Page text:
As I entered my patient’s room, nothing felt right. He sat in the middle of the interview room, 4 guards waiting behind the one way mirror, all armed. I was given a gun for my safety. Patient-1037’s name is Evan and his story opened my eyes.
I didn’t get to open this interview up. He immediately started to speak, “I know why your here. To talk to me about my mental illness. I have a panic disorder and a severe anxiety disorder. I have a reputation for attacking the people that try to help me, and it’s only because they want me gone.”
I was writing this down and then I heard the last words of his sentence. I replied, “What? Why would they want you gone? You are a patient, and you must be treated.”
Evan would only scoff as he adjusted himself in his chair, “I was a Bolshevik, and you can understand why they hate me. I served my time, and I remember everything.”
Before I replied, I thought of something. What if they want him gone? Because he was a Bolshevik? I must know more. With a haste response I said,
“Bolshevik? Why are you here instead of prison? Why do you attack those who are trying to help you?”
Evan would smile, and adjust himself in the chair. He then replied,
“ You see, this isn’t a place for the mentally ill to be sick. It’s a prison, and its a gov-”
Before Evan could get the rest of his sentence out guards would burst in and started to point their guns at him. I hopped out of my chair and ran to the side of the room so I wouldn’t be shot. Each guard had high powered rifles, the same that were used in the Great War and the Civil War. The guard in the middle barked,
“Quiet you! Mr. Ivanov, your interview with this demon is over. Make your way out now.”
Of course without hesitation I bolted out the door as quickly as I could. As i did, my mind was flooded with questions. What was Evan going to say? Was it something he meant? Or a deluded saying only to make me question my job. I must know more.
Only a few seconds later after I left the room, yelling was thrown between the patient and the bruting guards. Insults were volleyed back and forth (God forbid). My work journal was still in my hand and for some reason, I had the gun still in my jacket. As I went to open my journal, a loud crash occurred in the room, and then ear splitting cracks. All noise went silent, and myself being a curious monkey, entered the room.
Evan lied there, still in a pool of blood. His look of hatred and delusion reminded me of the Great War. The guard that told me to leave, as he chambered another bullet into his rifle, and looked at me. The other guards turned as well, and the ringleader grabbed me and took me to a room for interrogation.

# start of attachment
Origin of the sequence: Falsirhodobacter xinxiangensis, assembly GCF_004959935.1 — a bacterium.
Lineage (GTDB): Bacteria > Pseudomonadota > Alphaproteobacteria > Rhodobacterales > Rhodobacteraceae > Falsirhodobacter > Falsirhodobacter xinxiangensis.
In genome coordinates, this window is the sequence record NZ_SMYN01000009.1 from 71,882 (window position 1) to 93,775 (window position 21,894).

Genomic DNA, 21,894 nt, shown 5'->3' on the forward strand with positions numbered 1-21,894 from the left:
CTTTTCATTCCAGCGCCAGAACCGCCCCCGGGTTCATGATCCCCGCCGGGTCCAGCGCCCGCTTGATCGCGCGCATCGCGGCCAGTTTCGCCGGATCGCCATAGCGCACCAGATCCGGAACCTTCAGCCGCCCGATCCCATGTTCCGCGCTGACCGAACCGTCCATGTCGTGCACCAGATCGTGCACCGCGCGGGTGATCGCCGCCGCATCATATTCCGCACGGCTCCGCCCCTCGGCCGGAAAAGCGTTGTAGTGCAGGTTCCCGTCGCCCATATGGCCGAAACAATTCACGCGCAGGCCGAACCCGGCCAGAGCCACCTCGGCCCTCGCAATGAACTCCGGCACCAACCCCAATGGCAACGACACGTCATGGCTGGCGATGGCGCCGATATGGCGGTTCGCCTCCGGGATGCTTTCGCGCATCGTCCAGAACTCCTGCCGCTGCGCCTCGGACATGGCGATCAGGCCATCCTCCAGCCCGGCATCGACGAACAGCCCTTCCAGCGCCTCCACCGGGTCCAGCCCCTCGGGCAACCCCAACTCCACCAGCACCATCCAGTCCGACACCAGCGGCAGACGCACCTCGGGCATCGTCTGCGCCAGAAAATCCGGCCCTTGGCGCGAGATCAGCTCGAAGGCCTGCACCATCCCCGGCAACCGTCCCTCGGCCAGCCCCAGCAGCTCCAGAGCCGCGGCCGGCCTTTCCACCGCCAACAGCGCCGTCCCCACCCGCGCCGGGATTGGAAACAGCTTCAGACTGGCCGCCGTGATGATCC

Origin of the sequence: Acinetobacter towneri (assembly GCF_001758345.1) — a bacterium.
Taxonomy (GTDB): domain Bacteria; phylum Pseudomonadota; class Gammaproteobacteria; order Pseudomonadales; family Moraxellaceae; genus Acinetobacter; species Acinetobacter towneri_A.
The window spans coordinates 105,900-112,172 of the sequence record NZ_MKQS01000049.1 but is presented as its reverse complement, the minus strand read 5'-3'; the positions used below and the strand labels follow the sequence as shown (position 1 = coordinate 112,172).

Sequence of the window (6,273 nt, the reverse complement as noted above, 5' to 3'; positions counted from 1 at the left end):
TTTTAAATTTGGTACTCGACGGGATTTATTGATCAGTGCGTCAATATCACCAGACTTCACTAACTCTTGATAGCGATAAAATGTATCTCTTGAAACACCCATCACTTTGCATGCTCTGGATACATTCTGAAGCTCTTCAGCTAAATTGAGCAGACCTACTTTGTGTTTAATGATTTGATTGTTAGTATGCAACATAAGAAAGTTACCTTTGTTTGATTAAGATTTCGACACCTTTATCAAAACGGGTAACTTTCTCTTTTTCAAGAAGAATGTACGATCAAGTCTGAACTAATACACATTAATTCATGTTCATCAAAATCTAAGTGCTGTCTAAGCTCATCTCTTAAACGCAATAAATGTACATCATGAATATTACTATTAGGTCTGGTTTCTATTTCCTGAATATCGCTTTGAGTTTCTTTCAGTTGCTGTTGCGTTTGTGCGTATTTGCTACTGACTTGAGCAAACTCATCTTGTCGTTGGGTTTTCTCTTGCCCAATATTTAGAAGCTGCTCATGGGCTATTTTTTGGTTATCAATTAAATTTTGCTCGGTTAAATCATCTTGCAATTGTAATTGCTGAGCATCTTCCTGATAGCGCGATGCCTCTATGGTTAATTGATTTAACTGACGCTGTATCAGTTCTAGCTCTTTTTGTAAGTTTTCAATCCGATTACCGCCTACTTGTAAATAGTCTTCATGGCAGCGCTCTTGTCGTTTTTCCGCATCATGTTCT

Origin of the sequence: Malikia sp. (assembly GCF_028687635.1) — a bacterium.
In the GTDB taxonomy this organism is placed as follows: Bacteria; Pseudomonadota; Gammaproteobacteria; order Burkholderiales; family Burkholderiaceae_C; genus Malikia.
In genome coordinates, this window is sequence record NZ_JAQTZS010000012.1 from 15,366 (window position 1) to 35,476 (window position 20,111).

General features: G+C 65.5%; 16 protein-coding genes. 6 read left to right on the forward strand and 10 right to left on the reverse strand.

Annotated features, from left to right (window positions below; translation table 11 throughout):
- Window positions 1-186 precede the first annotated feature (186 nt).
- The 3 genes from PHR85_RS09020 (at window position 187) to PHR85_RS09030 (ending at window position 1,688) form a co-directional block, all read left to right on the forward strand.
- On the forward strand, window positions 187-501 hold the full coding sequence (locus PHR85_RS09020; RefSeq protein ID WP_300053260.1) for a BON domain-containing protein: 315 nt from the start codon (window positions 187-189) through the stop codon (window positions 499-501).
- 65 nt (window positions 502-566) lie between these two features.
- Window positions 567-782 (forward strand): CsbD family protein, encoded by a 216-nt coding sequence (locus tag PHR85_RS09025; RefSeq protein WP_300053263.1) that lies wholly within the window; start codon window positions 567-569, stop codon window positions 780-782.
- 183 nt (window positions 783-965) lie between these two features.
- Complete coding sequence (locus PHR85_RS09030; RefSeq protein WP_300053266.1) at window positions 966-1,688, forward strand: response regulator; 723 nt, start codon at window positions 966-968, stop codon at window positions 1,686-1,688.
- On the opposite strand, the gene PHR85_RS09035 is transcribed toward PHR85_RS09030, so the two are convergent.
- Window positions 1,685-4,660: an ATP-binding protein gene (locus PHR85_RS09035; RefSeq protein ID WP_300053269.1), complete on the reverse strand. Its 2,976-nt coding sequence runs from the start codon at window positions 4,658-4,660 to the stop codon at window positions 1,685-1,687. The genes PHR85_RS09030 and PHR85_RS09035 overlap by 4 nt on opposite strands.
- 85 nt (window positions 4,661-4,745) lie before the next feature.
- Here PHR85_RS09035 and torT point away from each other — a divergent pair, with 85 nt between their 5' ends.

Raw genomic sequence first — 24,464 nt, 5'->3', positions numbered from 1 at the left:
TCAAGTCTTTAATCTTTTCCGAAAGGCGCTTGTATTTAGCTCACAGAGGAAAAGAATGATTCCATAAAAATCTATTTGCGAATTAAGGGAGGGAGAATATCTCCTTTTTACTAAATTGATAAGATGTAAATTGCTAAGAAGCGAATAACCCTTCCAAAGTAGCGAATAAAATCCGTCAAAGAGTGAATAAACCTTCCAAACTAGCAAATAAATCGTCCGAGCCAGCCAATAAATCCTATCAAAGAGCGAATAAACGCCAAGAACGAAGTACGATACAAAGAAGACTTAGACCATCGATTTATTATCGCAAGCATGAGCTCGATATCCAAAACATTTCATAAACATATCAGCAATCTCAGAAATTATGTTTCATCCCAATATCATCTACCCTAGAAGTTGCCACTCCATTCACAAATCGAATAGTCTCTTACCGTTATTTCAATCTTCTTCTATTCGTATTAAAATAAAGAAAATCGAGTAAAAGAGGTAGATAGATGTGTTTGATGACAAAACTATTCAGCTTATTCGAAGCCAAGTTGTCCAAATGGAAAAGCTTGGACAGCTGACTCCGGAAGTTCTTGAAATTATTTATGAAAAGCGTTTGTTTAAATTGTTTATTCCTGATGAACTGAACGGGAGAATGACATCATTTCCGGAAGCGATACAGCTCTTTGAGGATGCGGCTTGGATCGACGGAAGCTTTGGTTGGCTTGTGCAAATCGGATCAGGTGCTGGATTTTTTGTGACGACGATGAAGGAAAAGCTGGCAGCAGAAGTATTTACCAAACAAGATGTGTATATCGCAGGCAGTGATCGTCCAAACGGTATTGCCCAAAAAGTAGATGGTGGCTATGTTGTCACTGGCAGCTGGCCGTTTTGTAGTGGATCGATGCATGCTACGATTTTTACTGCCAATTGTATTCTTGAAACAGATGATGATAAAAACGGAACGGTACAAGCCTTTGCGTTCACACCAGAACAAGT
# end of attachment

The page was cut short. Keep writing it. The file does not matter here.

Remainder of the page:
February 5, 1922
Secrets within Locked Chests
I’m sorry for my disappearance reader, you’re probably wondering on why my last passage was some time ago. You see, that interrogation, it answered questions.
Once I was in the room, the guard who shot Evan was sitting from a table across from me. His grizzled beard and crusty eyes signified he had aged, not well. He had a gun on the table and he asked me a question.
“Do you understand why you are here?”
I of course had no clue why, I then said,
“No sir. I have no idea of why I am in this room.”
The guard sighed as he then responded,
“Mr. Ivanov, your here because the patient that died has given you classified information, do you know what I am talking about?”
I was confused and scared. My mind was like a bird on fire, it’s all over the place. I said with hesitation,
“No. I don’t know this information you speak of.”
The guard, of course, didn’t believe me. He played it off with this sentence,
“Alright then. Mr. Ivanov, I do believe you, you see Patient-1037 was a madman from the civil war. His allegiance with the Bolsheviks meant prison time but, his mental issues landed him in here, a smaller, and much more personal, hell.”
I took the information with caution, of course I didn’t trust him, but I atleast needed to get out of here. The guard asked me questions, I answered, and this went on for what seemed like hours.
At the end of the interrogation, a man in military apparel, and multiple badges on his coat, walked into the room. He walked over to the guard, whispered something into his ear, and then walked out. I couldn’t make out anything he said, I wish I could though. Perhaps if I did maybe I wouldn’t be working here anymore. The guard with this new and mysterious information turned to me, and said,
“Mr. Ivanov, you can go. You are going to go on a vacation, we will pay you extra money so you can stay out for at least a month. You are not allowed to speak to anyone about this place, and if you do, you will be prosecuted accordingly.”
I agreed, took my stuff and left. I needed that vacation anyway, but why they told me to leave for a month was ridiculous. I believe the sentence Evan was going to tell me, was that this is a government facility. The civil war was fought between the White and Red army. The White army was led by Anti-Communist ideologies and Admiral Aleksandr Kolchak. The Red army was led by Vladimir Lenin, who believed in Communism.